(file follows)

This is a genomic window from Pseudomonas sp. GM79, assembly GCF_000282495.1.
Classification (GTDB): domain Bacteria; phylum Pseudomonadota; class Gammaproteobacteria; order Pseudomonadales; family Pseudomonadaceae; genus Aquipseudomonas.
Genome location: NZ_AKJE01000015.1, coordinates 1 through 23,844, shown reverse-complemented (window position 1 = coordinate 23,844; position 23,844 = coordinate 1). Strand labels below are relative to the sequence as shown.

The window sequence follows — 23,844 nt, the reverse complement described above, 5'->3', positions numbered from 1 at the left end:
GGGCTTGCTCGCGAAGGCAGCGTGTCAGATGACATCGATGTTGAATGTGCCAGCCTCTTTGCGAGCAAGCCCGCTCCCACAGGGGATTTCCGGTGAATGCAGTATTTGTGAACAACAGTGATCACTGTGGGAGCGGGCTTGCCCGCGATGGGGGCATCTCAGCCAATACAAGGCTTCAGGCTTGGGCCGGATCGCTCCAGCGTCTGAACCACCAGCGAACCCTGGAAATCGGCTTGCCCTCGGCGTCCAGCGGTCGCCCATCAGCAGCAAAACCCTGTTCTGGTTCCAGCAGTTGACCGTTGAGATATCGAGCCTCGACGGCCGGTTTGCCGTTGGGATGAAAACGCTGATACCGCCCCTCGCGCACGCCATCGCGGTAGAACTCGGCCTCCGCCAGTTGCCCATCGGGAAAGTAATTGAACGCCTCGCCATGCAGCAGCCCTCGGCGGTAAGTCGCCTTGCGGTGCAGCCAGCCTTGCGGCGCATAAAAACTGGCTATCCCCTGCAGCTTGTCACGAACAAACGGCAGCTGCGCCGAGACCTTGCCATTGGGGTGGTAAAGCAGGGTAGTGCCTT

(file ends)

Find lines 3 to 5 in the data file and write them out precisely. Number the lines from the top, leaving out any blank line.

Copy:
Genome location: NZ_AKJE01000015.1, coordinates 1 through 23,844, shown reverse-complemented (window position 1 = coordinate 23,844; position 23,844 = coordinate 1). Strand labels below are relative to the sequence as shown.

The window sequence follows — 23,844 nt, the reverse complement described above, 5'->3', positions numbered from 1 at the left end:
GGGCTTGCTCGCGAAGGCAGCGTGTCAGATGACATCGATGTTGAATGTGCCAGCCTCTTTGCGAGCAAGCCCGCTCCCACAGGGGATTTCCGGTGAATGCAGTATTTGTGAACAACAGTGATCACTGTGGGAGCGGGCTTGCCCGCGATGGGGGCATCTCAGCCAATACAAGGCTTCAGGCTTGGGCCGGATCGCTCCAGCGTCTGAACCACCAGCGAACCCTGGAAATCGGCTTGCCCTCGGCGTCCAGCGGTCGCCCATCAGCAGCAAAACCCTGTTCTGGTTCCAGCAGTTGACCGTTGAGATATCGAGCCTCGACGGCCGGTTTGCCGTTGGGATGAAAACGCTGATACCGCCCCTCGCGCACGCCATCGCGGTAGAACTCGGCCTCCGCCAGTTGCCCATCGGGAAAGTAATTGAACGCCTCGCCATGCAGCAGCCCTCGGCGGTAAGTCGCCTTGCGGTGCAGCCAGCCTTGCGGCGCATAAAAACTGGCTATCCCCTGCAGCTTGTCACGAACAAACGGCAGCTGCGCCGAGACCTTGCCATTGGGGTGGTAAAGCAGGGTAGTGCCTT